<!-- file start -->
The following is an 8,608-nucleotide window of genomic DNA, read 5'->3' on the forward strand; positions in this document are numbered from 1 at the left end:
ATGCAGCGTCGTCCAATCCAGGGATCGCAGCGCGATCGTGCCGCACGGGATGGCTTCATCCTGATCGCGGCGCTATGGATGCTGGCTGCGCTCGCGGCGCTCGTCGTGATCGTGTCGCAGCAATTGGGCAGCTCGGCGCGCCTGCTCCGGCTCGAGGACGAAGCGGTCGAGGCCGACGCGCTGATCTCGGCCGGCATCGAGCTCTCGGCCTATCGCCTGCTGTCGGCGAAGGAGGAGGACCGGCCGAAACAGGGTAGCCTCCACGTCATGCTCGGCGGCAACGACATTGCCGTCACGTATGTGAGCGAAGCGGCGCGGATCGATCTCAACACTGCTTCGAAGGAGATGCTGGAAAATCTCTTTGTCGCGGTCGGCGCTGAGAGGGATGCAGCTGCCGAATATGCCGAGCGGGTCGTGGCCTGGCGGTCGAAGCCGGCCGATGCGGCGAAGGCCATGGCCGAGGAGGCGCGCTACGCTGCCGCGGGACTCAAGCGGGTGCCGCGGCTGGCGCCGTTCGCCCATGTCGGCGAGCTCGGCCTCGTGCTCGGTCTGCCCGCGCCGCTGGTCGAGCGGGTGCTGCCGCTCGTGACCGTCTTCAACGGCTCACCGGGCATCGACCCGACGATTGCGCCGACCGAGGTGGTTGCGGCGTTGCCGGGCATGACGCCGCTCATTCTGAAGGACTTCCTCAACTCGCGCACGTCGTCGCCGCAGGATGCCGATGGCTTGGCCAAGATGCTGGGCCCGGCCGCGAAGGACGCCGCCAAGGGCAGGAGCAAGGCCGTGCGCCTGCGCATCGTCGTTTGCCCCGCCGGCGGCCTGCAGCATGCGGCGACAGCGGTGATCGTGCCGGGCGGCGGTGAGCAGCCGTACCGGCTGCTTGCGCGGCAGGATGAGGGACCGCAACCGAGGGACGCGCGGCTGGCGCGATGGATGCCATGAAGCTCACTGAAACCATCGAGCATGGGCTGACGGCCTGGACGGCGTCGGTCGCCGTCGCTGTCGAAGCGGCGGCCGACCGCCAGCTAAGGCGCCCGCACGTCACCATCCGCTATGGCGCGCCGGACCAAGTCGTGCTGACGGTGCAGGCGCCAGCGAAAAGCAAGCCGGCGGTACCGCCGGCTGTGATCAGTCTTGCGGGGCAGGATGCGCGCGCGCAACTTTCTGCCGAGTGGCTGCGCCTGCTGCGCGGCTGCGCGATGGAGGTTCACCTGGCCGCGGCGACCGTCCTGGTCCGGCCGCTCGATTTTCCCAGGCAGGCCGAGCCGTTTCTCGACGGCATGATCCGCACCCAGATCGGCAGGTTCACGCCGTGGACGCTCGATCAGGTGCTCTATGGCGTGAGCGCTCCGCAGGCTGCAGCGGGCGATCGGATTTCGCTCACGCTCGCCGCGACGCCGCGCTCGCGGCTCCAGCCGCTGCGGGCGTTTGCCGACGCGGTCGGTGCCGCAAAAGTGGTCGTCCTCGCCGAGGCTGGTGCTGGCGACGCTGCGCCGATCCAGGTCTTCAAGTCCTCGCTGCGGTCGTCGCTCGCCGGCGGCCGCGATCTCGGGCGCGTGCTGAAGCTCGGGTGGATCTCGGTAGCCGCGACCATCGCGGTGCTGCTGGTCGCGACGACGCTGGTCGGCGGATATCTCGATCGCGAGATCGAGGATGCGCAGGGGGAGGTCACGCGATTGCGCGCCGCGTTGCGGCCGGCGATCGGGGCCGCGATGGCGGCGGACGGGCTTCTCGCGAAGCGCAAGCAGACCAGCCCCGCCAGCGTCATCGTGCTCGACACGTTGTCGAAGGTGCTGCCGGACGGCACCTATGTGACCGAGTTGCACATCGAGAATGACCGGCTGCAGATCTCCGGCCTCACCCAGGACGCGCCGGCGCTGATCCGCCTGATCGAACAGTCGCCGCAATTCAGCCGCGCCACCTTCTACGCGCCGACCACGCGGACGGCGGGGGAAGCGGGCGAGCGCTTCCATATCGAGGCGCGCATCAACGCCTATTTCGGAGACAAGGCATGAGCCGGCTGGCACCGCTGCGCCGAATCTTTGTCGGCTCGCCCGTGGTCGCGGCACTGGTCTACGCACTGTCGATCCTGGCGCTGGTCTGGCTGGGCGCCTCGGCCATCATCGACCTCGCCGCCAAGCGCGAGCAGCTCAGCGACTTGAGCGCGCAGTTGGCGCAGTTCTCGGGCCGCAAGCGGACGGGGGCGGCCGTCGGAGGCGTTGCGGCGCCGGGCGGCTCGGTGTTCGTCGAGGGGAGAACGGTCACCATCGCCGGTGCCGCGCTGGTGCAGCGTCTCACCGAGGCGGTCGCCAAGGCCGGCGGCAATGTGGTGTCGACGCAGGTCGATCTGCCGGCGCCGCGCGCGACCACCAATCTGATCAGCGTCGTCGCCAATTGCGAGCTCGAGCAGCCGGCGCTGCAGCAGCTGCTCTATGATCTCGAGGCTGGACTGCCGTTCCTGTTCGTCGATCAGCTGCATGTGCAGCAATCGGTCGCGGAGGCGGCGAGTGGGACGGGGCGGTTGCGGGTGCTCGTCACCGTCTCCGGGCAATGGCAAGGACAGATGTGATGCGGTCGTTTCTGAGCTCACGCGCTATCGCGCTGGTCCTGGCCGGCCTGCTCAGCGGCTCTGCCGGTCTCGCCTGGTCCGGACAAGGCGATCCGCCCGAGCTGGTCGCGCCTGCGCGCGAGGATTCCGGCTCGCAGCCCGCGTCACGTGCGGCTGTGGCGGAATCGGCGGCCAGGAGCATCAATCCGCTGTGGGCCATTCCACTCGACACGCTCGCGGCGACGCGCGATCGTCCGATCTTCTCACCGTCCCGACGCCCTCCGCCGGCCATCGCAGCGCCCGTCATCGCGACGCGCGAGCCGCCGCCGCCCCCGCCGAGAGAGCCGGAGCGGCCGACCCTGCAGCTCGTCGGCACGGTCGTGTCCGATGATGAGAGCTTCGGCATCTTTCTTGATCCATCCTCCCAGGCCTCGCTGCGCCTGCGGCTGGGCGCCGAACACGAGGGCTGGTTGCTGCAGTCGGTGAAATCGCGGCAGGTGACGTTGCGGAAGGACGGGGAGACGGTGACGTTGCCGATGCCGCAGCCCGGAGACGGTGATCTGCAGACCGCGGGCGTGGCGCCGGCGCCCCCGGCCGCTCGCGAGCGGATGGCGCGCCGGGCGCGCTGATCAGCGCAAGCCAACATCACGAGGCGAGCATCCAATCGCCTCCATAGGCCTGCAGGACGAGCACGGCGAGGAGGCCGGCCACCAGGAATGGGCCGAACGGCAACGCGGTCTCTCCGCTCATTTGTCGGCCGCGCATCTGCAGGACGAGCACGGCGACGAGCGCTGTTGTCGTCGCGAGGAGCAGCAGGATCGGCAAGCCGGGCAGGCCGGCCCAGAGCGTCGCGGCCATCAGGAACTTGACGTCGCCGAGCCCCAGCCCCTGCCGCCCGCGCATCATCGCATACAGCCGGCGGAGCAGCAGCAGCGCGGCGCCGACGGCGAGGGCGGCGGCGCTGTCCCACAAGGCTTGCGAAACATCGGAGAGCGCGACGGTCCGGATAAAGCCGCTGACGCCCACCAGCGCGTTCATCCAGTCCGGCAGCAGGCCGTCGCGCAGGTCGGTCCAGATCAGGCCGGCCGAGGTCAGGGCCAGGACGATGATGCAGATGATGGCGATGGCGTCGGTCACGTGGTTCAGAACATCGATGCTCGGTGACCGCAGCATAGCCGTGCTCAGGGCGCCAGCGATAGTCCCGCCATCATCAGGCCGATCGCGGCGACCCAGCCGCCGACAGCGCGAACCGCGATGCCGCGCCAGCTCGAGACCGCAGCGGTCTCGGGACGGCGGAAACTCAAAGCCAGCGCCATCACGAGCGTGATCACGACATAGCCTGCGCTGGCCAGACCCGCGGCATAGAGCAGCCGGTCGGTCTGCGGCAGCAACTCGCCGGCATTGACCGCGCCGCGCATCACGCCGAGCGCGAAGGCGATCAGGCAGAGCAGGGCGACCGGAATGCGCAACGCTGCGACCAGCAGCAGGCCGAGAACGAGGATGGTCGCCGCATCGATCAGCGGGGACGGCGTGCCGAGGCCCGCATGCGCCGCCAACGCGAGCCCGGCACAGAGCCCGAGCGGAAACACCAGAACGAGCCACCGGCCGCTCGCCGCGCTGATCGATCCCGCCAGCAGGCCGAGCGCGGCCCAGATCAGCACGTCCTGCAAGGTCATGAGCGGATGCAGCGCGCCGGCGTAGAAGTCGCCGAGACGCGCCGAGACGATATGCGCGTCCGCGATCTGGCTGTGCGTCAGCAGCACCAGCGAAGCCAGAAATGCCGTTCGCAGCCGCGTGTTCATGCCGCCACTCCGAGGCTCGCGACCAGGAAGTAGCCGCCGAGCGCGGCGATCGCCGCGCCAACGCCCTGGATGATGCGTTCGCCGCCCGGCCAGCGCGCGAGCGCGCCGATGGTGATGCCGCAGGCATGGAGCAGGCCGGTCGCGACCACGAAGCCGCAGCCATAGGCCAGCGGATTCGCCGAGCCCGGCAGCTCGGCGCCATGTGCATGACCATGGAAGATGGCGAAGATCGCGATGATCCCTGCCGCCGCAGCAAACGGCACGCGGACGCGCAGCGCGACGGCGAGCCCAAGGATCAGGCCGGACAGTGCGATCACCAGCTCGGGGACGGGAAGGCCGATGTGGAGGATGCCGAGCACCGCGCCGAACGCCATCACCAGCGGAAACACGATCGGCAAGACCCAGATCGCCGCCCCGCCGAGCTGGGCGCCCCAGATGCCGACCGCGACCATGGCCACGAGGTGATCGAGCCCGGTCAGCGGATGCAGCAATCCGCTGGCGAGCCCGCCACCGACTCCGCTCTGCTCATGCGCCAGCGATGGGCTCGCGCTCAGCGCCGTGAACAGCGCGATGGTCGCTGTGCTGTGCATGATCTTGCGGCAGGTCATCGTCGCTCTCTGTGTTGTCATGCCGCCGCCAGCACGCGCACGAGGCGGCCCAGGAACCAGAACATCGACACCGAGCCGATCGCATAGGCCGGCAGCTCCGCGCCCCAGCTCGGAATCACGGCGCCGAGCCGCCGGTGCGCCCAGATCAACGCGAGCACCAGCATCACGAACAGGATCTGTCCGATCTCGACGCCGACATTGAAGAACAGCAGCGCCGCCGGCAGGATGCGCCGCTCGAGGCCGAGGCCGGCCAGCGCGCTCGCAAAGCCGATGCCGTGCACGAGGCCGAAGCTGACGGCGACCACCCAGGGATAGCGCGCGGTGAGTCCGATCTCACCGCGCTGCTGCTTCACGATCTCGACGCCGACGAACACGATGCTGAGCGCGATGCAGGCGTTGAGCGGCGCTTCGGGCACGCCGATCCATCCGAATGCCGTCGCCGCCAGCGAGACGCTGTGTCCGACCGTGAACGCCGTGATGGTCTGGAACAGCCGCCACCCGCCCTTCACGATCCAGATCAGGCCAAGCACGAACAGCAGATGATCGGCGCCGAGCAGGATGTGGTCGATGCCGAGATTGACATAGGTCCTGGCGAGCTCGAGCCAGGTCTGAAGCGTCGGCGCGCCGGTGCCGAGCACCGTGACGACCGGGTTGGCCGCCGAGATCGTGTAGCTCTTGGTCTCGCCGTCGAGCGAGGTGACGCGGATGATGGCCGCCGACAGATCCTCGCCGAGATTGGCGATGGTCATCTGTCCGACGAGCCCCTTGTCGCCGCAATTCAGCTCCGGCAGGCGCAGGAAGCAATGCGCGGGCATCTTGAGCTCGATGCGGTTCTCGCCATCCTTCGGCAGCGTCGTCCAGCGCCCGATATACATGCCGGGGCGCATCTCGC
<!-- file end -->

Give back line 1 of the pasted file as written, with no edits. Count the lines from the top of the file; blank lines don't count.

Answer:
The following is an 8,608-nucleotide window of genomic DNA, read 5'->3' on the forward strand; positions in this document are numbered from 1 at the left end: